5 Essential Facts about Closing DebateIf there’s one reason people hate meetings, it’s because they drag on forever with needless discussion. According to Robert’s Rules, closing debate and moving directly to a vote on a motion – via a specific motion called “Previous Question” – is one (sometimes popular) way to speed things along. But ending debate on a motion only works when it’s done properly (i.e., when parliamentary procedure is followed). Here are five essential facts to know before you try to end debate and shorten up those meetings:

1. “Previous Question” Means to Close Debate and Vote Immediately

When someone says, “I move the previous question” or “I call the question” or just says “question,” they are asking to close debate and vote immediately on the motion that’s on the floor.

British parliament has sketchy historical records about the original use of this term sometime in the 1600s. It’s not tremendously clear why and how the original phrase was coined, but it allegedly arose during a lengthy and disputed parliamentary discussion and then has continued to be used to the present day (though rarely) to communicate, “We need to wrap things up here and vote already.”

History aside — because the meaning of the term “previous question” is no longer readily apparent — I recommend simply saying “close debate” instead. In my view, most meetings have enough confusion on their own. No need to add more by using terms that most of the group does not understand.

2. The Person Who Moves the “Previous Question” Must Be Recognized First

Meeting participants often want to interrupt a speaker to make the motion to close debate. For example, they want to find an unused microphone and say, “I call the previous question.” Or they want to yell “question” from the back of the room.

But the motion to close debate does not have interrupting privileges. If a member wants to move to close debate, she must get in line and seek recognition like any other member waiting to discuss the motion. Importantly, though, a member can seek recognition to offer comments on the motion and at the end of the comments move to close debate.

3. “Previous Question” Is Not Debatable

This point needs little explanation. Quite simply, there’s no need to debate whether to close debate. The point of “Previous Question” is to move the meeting along. Why defeat that purpose with even more discussion?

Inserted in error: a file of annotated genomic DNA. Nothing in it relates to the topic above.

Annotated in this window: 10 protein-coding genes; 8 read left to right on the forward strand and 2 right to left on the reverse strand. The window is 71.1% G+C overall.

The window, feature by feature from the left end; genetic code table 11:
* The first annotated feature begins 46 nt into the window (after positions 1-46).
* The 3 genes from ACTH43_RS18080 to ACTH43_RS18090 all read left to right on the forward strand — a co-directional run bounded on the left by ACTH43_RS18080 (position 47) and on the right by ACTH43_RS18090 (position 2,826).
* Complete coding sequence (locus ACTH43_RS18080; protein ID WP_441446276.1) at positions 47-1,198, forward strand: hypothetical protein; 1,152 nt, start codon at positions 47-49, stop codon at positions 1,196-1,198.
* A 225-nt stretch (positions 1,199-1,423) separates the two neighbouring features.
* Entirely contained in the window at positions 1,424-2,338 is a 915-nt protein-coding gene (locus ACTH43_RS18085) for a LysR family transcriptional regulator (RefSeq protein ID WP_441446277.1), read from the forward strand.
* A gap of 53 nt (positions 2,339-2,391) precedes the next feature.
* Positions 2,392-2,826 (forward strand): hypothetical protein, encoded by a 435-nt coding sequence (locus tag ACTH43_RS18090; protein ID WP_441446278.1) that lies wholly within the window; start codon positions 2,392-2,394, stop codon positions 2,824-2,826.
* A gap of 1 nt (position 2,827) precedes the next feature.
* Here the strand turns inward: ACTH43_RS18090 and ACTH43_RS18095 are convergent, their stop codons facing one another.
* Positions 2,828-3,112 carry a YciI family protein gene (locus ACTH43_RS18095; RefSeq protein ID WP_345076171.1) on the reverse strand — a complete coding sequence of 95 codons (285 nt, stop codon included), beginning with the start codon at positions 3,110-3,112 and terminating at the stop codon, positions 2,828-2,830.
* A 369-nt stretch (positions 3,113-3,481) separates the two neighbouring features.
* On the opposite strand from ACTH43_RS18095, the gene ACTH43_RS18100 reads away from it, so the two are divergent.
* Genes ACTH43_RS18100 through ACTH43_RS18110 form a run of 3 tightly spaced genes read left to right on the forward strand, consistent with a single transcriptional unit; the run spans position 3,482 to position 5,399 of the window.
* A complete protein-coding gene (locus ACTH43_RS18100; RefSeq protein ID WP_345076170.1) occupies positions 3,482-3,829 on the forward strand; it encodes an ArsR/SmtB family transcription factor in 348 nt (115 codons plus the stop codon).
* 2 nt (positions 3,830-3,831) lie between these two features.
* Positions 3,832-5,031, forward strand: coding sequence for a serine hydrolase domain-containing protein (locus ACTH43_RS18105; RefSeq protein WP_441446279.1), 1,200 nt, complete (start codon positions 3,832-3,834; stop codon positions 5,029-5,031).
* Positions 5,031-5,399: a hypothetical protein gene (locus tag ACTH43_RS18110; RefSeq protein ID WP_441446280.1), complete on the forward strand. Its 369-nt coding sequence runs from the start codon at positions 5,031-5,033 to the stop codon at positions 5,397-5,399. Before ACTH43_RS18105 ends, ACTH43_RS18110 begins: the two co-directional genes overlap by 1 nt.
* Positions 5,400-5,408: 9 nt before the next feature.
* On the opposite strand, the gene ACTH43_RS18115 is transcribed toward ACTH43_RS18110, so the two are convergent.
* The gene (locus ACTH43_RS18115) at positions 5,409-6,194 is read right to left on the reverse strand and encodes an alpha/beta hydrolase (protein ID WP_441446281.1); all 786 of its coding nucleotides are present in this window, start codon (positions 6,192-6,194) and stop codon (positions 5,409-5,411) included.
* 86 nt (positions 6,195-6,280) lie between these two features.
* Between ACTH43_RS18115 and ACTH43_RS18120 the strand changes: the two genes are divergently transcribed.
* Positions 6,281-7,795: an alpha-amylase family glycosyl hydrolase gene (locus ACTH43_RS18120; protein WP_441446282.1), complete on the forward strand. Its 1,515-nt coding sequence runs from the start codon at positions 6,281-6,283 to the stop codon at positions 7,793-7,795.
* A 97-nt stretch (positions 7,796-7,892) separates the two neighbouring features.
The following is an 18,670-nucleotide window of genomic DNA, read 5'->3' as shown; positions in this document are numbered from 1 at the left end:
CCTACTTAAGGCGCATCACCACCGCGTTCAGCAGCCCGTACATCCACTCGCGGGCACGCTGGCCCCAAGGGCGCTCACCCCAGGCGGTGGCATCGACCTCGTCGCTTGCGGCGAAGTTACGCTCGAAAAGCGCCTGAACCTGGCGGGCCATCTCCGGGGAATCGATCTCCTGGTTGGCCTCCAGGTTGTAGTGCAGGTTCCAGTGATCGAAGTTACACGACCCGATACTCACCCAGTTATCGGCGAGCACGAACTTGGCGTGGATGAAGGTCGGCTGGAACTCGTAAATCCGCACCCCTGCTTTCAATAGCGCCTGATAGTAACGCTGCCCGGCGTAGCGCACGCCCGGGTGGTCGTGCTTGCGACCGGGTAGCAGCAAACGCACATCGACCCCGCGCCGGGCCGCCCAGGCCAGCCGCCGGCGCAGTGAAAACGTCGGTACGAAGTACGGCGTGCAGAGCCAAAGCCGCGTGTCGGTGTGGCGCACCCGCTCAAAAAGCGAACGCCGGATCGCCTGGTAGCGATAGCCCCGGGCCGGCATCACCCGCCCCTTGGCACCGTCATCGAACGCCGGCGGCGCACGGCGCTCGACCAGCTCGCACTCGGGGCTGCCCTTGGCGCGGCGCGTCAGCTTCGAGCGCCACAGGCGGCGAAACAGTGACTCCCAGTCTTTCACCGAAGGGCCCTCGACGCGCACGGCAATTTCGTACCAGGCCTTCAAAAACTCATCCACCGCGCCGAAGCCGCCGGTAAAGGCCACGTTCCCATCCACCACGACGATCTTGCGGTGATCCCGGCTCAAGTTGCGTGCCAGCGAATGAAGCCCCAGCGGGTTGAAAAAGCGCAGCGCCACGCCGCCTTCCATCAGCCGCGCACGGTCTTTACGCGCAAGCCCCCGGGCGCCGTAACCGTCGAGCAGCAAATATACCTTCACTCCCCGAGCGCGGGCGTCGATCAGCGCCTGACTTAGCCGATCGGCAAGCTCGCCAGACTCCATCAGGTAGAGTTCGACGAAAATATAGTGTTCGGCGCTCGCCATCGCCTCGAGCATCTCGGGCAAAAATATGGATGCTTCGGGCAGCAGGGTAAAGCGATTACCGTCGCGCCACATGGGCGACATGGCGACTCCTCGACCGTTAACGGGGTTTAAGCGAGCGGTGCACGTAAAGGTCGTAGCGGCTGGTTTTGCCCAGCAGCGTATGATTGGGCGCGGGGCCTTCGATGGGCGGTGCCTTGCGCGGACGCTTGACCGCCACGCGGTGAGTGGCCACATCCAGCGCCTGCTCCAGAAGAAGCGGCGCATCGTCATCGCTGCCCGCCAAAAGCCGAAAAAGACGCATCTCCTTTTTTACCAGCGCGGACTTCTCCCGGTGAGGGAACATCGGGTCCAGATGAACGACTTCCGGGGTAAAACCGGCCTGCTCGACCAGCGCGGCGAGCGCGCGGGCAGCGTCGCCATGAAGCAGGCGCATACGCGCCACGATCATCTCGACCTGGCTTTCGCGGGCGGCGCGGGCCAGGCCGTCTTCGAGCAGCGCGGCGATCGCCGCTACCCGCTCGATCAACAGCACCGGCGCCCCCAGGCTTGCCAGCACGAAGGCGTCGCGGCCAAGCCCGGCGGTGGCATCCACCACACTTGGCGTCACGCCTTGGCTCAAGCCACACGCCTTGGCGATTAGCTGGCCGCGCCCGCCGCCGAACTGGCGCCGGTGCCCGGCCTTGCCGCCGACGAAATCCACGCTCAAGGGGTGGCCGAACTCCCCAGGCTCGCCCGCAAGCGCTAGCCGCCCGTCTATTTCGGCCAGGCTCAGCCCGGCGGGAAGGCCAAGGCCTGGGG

4. “Previous Question” Requires a Two-Thirds Majority for Adoption

Because the right to discussion is a fundamental right of every member, the motion to close debate requires a two-thirds majority vote. This fact is a basic rule dictated by Robert’s Rules of Order Newly Revised.

5. A Vote on “Previous Question” Is Not a Vote on the Main Motion

A member that moves to close debate and vote immediately on the main motion is moving to stop discussion. As I just noted, that action needs a two-thirds majority to be adopted. If the motion to close debate receives a two-thirds majority, the group should immediately turn to a vote on the main motion. There’s no more discussion because this vote just closed debate. But you still need a separate vote on the main motion.

I find that members often get confused here because they think that voting on the motion to close debate somehow also takes care of the main motion. It doesn’t. You need a vote first on ending debate (two-thirds majority) and then a vote on the main motion itself (likely only a simple majority).

In sum, next time you sense that a discussion has dragged on for a little too long, feel free to move to close debate. Just remember the essentials!

3 Wrong Ways to Facilitate Discussion at a MeetingDiscussing….presenting ideas….asking questions. Parliamentary procedure allows all of this, right?  But, you’re thinking, there’s this guy who always speaks up. Or there’s the member who asks the strangest questions – the awkward ones no one knows how to answer! And what about the lady who just won’t shut up once she gets going.

Discussion keeps the meeting rolling along with a variety of participants. But the flip side? Discussion can be what makes a meeting last forever. If you’re in charge, it’s easy to let discussion rule the day. However, it’s a mistake to think that you must…

1. Always Ask For Discussion No Matter What

See The #1 Secret That Will Shorten Your Meetings

2. Recognize the Loudest, Most Persistent Members First

Every group has that member who offers his opinion at will by interrupting other members around the board table, or by yelling his views from the back of the room. Don’t let that happen. A presiding officer should require each member to seek recognition before speaking. This is not just Robert’s Rules. It’s wisdom and courtesy.